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What is identity politics? An empirical investigation

Every time I see people making disparaging remarks about “identity politics”, I wonder what that means. It sounds like a meaningless buzzterm, like “political correctness”. It sounds like an attack on any minority groups that dare to politically advocate for themselves.

But where did the term originate? How did it become popular? Which minority groups is it directed at? Has its use changed over time? Here I perform an empirical investigation using Google.

A line plot of the popularity of search terms over time.

Source: Google trends. This tracks the popularity of search terms over time.

As can be seen from above, the term “identity politics” has been around for a long time. I looked as far back as Google trends allows (back to 2004), and it’s still there. However, there was a big spike in popularity in November 2016–the month that Trump was elected. There’s also a broad hump around January-February 2017, and a more recent spike in August 2017. I will investigate each of these time periods by sampling from time-constrained google searches.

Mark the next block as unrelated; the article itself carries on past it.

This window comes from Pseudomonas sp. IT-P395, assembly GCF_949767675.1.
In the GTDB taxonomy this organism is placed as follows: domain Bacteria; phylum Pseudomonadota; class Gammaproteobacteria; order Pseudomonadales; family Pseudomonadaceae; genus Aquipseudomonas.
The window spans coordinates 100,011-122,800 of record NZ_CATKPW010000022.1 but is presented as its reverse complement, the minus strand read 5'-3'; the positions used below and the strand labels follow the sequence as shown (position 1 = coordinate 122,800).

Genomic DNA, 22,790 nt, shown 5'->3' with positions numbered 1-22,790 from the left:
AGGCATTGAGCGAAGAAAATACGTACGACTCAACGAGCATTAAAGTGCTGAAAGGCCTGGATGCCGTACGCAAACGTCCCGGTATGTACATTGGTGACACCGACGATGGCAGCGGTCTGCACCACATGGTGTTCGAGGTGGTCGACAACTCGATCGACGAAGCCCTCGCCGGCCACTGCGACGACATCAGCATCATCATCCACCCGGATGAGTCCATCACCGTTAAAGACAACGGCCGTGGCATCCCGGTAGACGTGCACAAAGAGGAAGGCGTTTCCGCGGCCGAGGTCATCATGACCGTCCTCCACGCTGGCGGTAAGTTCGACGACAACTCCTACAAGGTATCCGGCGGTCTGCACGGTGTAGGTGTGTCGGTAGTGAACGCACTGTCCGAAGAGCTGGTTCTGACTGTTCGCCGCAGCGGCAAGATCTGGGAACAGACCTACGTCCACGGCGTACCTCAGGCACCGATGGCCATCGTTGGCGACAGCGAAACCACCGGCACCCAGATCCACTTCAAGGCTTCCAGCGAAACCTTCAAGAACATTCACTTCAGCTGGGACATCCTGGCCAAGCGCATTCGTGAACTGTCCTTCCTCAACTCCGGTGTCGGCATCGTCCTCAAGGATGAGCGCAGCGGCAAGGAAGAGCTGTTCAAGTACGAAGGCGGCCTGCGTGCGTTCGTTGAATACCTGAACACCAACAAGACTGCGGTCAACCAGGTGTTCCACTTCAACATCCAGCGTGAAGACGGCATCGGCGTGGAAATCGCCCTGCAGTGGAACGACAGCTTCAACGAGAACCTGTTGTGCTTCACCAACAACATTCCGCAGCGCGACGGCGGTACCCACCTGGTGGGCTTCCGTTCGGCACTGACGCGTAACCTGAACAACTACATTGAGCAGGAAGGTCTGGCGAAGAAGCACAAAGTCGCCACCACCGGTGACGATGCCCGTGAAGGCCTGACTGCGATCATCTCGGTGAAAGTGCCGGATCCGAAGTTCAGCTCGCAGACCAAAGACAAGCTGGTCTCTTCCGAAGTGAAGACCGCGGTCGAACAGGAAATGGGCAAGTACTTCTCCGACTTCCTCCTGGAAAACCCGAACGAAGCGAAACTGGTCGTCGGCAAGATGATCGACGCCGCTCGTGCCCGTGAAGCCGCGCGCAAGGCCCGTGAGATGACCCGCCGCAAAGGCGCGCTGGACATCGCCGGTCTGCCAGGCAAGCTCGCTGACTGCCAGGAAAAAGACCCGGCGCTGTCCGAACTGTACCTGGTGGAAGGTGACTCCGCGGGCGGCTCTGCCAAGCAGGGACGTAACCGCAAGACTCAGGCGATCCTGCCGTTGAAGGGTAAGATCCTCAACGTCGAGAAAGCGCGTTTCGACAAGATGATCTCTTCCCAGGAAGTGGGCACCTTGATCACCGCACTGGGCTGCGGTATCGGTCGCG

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Nazi punchers don’t need permission

Ever since some guy was recorded punching Richard Spencer in the face, there’s been a public conversation about whether it’s appropriate to punch Nazis.  From the start, what seemed odd to me about this conversation is how abstract it is.  The vast majority of people who are in favor of punching Nazis are not literally going out there and punching Nazis.  And now that we’re seeing literal Nazi demonstrations, I believe we will discover that it’s not for lack of opportunity.  I’m left wondering what exactly the argument is about.

If I said I advocated punching Nazis, I would feel disingenuous, given that I’m not actually doing it.  There is an alt-right rally in Berkeley tomorrow, just a few blocks from here, and I did not have any plans to punch anyone.  As for other people, they’re going to punch Nazis or not punch Nazis regardless of what I say about it.  They don’t need my permission.

I think the argument is basically about whether we should offer moral support for Nazi punchers.  So here are my thoughts on that.

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Not all activism must be top priority